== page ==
Okay, let me start this article by clarifying my fatness situation. I’m no skinny minny wishing I could squeeze from a size 8 into a size 6. I’m a size 14 in some shops, a size 12 or 16 in others. A previous personal trainer told me I had ‘a good shape’. I guess that means I’ve got ample boobs, a waist of sorts and an ample bottom.
But my BMI tells me I’m firmly in the overweight category (only at 67 kilos will I be deemed healthy), my stomach is far from flat, I suffer from a bit of a chinneck (my term for lack of chin-to-neck definition) and I have a bottom that clears tables when I squeeze through restaurants. I know I should get my act together and lose a few kilos, but I’m struggling to care enough to make that happen.
Maybe I’m not fat enough?
Unfortunately I suffer from – as a friend called it recently – ‘reverse anorexia’. Instead of looking in the mirror, seeing ‘fat’ and then starving myself, I look in the mirror, see ‘fine’ and then eat a Curly Wurly.
In my day-to-day life I just don’t feel that fat. Yes, once in a while I’ll try on a pair of jeans and resent my muffin top, but I just buy a slightly bigger size. And, of course, there are often photos tagged on Facebook where I have more chins than a Chinese phone book, but a quick untag and it’s all forgotten.
I sometimes wish I were just a little bit fatter. If my thighs chafed when I walked or if I had to book two seats on a plane, then there would be more of a sense of urgency. As it is, I’ve bobbed around the same weight since I had my son (three years ago). I’m not getting fatter, but I’m not getting thinner.
Just sort your life out
I could change my eating habits, but then I don’t eat like a beast: no takeaways, no added sugar or salt, no fizzy drinks, no chuffing down a pack of biscuits in one sitting. I’m a vego, I drink skim milk and eat plenty of fruit, veg, whole grains and protein, but I do love cheese, bread, pasta, cake and all that ‘good’ stuff. I also drink, on average, four nights a week (just a few glasses of wine but enough to bring on the guilts), and I’m known to buy a couple of post-dinner Curly Wurlys for my husband and me, then eat both. So, yes, I could do better with food.
I could, of course, exercise more than I do. Currently I walk four or five kilometres each morning with the dog (admittedly at a snail’s pace with a cappuccino in hand). We don’t have a car, so I’m often biking to the shops or the pool with my three-year-old on the back. I occasionally swim or do yoga and even have sporadic fits of more frantic exercise, but they don’t stick. I know the busy argument doesn’t wash, but seriously, if I had a spare 30 minutes of free time, which I don’t, I’d rather read a book, or lie prone in a dark room, moaning. Can you really be fit and intellectual? I’m not sure, I even wrote a poem about it.
Just stop thinking about it
My husband says that I have to either lose weight or accept where I’m at and shut up about it.
‘Just stop thinking about it,’ he suggests.
And I’ve tried. Often 20 whole minutes go by when I don’t think about my weight at all. But then I open a magazine or turn on the telly or check Facebook only to be bombarded with images of thin/healthy women, with messages about being fit. There is, of course, a HUGE industry devoted to making me feel sufficiently bad about my extra kilos for me to hand over fat wodge of cash to help lose it.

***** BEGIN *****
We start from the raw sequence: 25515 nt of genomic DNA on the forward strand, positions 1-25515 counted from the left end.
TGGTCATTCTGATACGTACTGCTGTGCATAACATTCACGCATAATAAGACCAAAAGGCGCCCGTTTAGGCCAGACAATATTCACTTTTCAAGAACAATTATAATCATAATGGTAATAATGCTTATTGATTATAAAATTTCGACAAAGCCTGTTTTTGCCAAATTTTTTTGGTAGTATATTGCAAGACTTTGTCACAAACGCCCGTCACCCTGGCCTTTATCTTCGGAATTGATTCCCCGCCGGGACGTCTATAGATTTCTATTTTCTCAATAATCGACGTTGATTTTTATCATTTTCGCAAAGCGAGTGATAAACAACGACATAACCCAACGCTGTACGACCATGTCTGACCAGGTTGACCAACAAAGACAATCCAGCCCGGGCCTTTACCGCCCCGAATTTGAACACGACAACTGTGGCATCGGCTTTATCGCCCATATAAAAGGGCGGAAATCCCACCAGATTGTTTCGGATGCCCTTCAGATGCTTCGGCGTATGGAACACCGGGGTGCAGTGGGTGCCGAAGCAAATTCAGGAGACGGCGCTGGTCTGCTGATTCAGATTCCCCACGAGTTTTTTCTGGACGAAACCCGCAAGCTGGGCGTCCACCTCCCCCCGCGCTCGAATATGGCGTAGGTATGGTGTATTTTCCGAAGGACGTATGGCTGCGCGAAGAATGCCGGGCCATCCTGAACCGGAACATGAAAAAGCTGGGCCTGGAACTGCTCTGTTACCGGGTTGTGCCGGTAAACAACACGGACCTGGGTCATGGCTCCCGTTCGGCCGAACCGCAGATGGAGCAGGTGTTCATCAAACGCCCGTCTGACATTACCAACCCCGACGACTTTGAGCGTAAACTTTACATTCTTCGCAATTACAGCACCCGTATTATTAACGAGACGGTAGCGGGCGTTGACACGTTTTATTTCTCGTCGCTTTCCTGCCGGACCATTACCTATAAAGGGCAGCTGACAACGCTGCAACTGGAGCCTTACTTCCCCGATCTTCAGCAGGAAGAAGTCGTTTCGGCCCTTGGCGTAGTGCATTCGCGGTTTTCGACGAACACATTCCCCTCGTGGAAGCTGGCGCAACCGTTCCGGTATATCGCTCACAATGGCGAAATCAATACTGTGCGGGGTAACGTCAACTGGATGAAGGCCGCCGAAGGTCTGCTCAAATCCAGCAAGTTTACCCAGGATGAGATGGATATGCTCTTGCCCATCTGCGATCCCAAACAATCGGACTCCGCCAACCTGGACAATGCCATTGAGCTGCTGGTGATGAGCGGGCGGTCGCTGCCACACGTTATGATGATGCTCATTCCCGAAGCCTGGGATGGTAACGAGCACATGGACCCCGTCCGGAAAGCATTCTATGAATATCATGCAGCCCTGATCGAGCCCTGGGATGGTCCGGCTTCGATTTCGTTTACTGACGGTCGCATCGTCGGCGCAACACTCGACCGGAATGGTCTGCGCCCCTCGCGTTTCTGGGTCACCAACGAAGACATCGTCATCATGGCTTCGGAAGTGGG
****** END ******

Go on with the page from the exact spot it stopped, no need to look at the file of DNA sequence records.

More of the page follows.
I’ve done it all. Weight Watchers, ready meal deliveries, diet shakes, Michelle Bridges, but none of it has lasted. I’ve bought expensive gym memberships, I’ve tried personal trainers, but I hate being told what to do so that never works out.
A quick note on personal trainers: it’s their JOB to be fit and healthy, right? No one asks them, after a 10-hour day of training, to come home and write copy for an hour for their intellectual wellbeing, but they think it’s reasonable for me write for 10 hours and then go out and exercise for an hour for my physical wellbeing. Not fair!
My biggest weight loss successes have been solo efforts; I ran the marathon last year and lost 14 kilos, mostly training on my own or with my dog. Once I got down to 65 kilos by cycling from Phuket to Bangkok in three weeks, but this took a lot of time and effort and, right now, I don’t feel up to a challenge like that again.
The health risks
Of course I know there are health risks from being even marginally overweight: heart disease, diabetes, blood pressure problems, etc., etc. But I guess they just don’t feel sufficiently pressing to seem real. I can play around with my son, manage several flights of stairs, run for the bus, carry copious amounts of shopping home and move heavy furniture. Isn’t that fit enough? My Curly Wurly addiction and those extra glasses of wine could give rise to heart disease in 20 or so years. But I just find it hard to sacrifice my enjoyment of the now, to eek out my existence for a few more years (probably in some smelly nursing home). I’m hardly a hedonist, but perhaps I’m burying my head in denial sand without realising it.
Ultimately, I know it’s all about balance, about working exercise and good eating into your everyday lifestyle. Intellectually, I know this but for some reason I can’t turn it into action.
Over to you
So tell me, my fellow women: Should I shut up and accept my current rotundity with good grace, or keep searching for the answer to a thinner me?
Hit me with your comments below:
Please note: Since writing this article I have enlisted the help of a personal trainer, who looks like Jason Stackhouse from True Blood, to help me get fit and healthy (and less fat). The quest continues.
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This article first appeared in Discordia.